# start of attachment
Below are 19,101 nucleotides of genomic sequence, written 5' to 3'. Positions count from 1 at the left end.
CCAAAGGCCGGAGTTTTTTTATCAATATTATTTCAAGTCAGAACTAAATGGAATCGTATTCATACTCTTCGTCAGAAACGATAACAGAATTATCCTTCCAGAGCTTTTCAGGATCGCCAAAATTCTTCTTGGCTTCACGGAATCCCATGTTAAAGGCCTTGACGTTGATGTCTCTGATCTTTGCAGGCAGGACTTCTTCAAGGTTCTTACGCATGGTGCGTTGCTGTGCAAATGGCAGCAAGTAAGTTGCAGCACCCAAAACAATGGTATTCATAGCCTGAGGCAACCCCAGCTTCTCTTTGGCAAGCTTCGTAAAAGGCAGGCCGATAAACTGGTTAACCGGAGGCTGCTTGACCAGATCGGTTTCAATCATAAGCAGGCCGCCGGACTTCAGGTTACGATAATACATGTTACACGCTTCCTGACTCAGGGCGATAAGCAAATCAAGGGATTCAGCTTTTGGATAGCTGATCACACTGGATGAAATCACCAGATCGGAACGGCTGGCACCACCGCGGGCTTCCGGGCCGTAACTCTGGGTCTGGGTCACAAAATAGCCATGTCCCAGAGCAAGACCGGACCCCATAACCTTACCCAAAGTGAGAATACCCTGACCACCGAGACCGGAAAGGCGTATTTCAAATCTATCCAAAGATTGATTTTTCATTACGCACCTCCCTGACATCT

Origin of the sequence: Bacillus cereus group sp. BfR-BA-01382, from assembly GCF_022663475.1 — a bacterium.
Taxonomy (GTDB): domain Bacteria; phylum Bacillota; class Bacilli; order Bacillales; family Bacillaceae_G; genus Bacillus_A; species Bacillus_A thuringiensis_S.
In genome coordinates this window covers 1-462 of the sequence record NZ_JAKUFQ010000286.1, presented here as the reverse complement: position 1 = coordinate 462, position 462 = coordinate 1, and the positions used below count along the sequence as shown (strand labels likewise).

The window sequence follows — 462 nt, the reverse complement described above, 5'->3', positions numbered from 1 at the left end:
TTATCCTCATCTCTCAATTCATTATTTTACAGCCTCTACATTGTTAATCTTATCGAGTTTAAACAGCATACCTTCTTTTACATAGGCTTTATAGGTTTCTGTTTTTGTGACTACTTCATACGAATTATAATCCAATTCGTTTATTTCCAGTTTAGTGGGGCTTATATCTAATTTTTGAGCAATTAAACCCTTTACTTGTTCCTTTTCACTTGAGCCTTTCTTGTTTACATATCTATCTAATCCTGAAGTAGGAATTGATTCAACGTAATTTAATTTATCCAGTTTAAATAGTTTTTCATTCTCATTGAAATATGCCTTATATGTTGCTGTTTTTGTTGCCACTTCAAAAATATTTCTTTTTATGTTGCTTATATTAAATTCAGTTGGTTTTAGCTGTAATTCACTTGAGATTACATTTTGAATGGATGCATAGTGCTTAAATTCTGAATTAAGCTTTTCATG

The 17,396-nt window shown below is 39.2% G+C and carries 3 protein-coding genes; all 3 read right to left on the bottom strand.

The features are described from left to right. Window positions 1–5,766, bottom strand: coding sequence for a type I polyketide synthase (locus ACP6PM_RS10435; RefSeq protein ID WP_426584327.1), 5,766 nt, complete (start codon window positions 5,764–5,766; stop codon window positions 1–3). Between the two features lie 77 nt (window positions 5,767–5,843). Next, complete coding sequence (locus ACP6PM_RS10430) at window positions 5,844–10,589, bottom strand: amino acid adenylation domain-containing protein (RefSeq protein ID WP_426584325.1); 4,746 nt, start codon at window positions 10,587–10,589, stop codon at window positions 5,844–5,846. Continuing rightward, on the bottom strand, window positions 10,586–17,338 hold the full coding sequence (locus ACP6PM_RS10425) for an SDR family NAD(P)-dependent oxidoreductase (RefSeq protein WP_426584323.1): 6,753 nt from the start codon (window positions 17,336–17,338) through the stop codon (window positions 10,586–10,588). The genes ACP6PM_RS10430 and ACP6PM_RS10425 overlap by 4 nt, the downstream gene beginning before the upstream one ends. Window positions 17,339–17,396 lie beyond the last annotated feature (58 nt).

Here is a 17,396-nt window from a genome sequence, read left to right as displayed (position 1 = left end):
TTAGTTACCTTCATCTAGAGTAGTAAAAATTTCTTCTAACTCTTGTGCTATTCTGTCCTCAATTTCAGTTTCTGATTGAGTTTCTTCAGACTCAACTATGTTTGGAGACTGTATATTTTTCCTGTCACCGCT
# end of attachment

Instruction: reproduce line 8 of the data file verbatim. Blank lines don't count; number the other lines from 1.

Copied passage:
The 17,396-nt window shown below is 39.2% G+C and carries 3 protein-coding genes; all 3 read right to left on the bottom strand.